Use a multiplication chart by looking at the factors on the vertical row and the factors on the horizontal row in order to determine what the numbers multiplied together equal. For example, find the number five on the vertical factors and look at the different products beneath the horizontal factors to see what five times zero equals, what five times one equals, what five times two equals and so on.
Studying a multiplication chart can help students of mathematics begin to understand patterns. It also serves to visually demonstrate mathematical theories such as the Commutative Property of Multiplication. This property reminds students that changing factors does not change the product. For example, a multiplication chart illustrates that nine times seven and seven times nine produce the same product.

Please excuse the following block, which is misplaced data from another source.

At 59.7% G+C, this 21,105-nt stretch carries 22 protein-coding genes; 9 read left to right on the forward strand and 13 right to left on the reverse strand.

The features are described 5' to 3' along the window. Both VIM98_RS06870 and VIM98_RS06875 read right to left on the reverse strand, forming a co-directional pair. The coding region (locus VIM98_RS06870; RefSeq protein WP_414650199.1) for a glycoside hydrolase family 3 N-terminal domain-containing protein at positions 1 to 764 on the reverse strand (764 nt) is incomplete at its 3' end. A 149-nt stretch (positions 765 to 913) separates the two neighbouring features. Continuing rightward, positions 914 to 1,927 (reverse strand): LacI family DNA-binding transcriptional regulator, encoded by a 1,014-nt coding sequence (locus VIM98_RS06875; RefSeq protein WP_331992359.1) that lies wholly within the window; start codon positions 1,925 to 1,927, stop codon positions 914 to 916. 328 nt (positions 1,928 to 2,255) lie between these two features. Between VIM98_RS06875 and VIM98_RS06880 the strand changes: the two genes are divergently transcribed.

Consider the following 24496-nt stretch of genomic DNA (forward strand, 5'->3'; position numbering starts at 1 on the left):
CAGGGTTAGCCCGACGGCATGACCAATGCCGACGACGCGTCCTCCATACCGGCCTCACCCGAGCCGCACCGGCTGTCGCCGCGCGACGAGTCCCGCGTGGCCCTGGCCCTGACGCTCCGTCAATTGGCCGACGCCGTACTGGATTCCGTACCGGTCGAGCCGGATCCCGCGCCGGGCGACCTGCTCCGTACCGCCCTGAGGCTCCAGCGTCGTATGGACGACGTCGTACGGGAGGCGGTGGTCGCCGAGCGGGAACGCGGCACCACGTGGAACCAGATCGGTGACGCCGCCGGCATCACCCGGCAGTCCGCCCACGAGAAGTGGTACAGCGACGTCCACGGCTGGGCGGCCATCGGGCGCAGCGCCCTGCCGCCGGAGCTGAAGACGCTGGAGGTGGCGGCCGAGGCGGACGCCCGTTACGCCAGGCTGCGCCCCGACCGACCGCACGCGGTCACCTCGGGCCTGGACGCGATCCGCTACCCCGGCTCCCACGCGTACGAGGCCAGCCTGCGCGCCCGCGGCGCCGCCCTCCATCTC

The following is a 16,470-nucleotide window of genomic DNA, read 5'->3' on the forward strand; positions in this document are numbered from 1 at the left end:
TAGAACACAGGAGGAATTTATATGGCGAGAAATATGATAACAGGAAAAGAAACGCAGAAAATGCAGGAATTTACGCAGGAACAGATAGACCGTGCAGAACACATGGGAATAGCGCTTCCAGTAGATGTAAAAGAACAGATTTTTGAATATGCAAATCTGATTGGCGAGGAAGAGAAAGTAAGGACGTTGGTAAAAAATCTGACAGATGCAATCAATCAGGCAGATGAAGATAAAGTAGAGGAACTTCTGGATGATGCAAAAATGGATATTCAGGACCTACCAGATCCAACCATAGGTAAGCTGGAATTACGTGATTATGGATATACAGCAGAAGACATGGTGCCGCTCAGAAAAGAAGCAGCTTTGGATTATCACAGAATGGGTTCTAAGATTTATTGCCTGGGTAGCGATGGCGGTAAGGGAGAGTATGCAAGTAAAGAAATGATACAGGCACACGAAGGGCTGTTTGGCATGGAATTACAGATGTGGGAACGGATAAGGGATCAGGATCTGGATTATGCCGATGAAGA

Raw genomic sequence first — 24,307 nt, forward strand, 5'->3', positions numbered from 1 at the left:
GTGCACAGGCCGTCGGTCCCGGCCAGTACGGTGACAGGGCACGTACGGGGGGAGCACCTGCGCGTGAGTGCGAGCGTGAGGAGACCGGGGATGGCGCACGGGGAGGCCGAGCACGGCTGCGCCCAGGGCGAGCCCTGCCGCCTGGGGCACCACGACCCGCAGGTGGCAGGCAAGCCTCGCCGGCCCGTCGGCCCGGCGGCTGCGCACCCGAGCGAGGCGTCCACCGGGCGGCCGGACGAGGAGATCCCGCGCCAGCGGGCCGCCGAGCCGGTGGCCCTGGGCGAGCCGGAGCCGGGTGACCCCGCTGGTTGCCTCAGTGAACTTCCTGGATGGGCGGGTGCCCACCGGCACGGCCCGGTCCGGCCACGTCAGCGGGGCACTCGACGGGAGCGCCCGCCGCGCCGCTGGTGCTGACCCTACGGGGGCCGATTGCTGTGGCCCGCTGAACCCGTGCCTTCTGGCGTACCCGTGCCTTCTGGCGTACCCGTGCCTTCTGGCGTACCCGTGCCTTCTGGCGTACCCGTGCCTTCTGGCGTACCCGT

The chart is also useful for helping students to visualize the squaring of numbers. For example, highlighting the factor rows of six times six creates a literal square, helping visualize learners to better understand the concept.
Regardless of how a student uses a multiplication chart, it is important to practice using it very often. It is instrumental in helping students learn to multiply two different factors, after which they are ready to practice multiplying three factors by grouping two of the three factors together via parentheses.